It’s incredibly difficult for even the most concerned consumers to figure out who’s collecting data about them, much less exercise any control over what companies do with that data. It took us at EFF some serious research—and an hour-long conference call with Google engineers, lawyers, and PR reps—to figure out how Google treats student-browsing data. Because the companies make it so difficult for privacy-conscious consumers to figure out when, where, and how they’re being tracked, users are left with only one real choice: apathy, which companies then use as an excuse to further escalate and obscure their tracking behavior.

There is no excuse for making it so difficult to get the answers to questions as simple as “are you tracking our students?” Don’t even try asking the companies what they do with the behavioral data they’re gathering about us: other than using it for behavior advertising, they won’t say. And for those of us who have opted out of behavioral advertising, the companies have given no justification for continuing to collect our data. We have no way of knowing what they’re using our data for, and that’s a problem.

Companies across the tech industry claim that they honor our privacy and endeavor to treat users with respect. And I have no doubt that the vast majority of engineers, designers, and policy makers working in Silicon Valley want to do the right thing. My message to the companies then is this: if a new feature, system, or app will impact users’ privacy, just ask the users for their permission first. Providing an opt-out after the fact demonstrates a total lack of commitment to users and is fundamentally unfair.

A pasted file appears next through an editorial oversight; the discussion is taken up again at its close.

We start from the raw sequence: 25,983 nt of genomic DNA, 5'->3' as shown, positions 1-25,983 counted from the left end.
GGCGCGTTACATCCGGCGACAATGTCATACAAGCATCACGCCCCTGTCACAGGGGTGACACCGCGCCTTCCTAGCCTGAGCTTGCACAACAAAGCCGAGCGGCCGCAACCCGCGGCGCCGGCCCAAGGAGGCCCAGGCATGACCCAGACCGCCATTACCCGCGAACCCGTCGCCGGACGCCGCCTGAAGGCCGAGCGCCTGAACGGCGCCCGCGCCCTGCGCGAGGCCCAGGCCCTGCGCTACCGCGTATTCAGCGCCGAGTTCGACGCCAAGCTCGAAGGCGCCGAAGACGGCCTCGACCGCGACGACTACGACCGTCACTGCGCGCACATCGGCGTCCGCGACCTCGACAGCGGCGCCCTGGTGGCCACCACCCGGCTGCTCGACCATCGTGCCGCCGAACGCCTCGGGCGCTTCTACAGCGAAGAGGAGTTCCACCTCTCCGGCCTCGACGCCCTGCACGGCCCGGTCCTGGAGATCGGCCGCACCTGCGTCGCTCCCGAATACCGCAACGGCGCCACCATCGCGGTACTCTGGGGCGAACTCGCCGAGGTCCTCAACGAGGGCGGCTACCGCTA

If a business model wouldn’t work if users had to opt in, it deserves to fail.

Citigroup Eye scanning

Posted: October 30, 2015 in Privacy Rights, REAL ID

For those of us opposed to Real ID, things just a rather large step in the wrong direction:

No card reader, no PIN pad, no touch-screen display — how you bank at your ATM could drastically change in the not-so-distant future. Citigroup is testing an automated teller machine made by Canton, Ohio-based Diebold that relies on your smartphone and perhaps an eye scan to dispense your cash.

Diebold’s so-called “Irving” system works like this: Let’s say you want to get $100 from your ATM. Instead of taking your bank card with you, you schedule your withdrawal ahead of time on your phone via your bank’s mobile app. When you walk up to the screenless machine, it identifies you in one of several ways: Near Field Communication (NFC, the same type of technology used in Apple Pay’s mobile payment service), QR Code (for Quick Response Code, a machine-readable bar code that’s been used extensively in Japan) or biometrics (scanning your iris, a technique that’s considered far more fail-safe than fingerprints as a form of ID).The machine then spits out the cash and you go on your merry way.

Diebold said the entire transaction could be completed in less than 10 seconds. The new system is more secure than traditional ATMs, in part because you wouldn’t need a card and wouldn’t have to punch in a PIN, the company said.

Since Irving is only in the testing phase, it’s unclear when — or if — these devices will be rolled out on a broader scale. Citi didn’t immediately return a call for comment.

Diebold also unveiled a second futuristic banking concept on Monday that it calls “Janus.” It’s a dual-sided terminal that can serve two customers at the same time for in-branch customer service.

Related: Beyond the Wallet: Apple Pay ‘Cements the Future’ of Mobile Payments

“Our latest concepts embody a new era of banking and put the user experience at the top of the pyramid to connect consumers with their money when and how they see fit,” Frank Natoli, Diebold executive vice president, self-service technology, said in a press release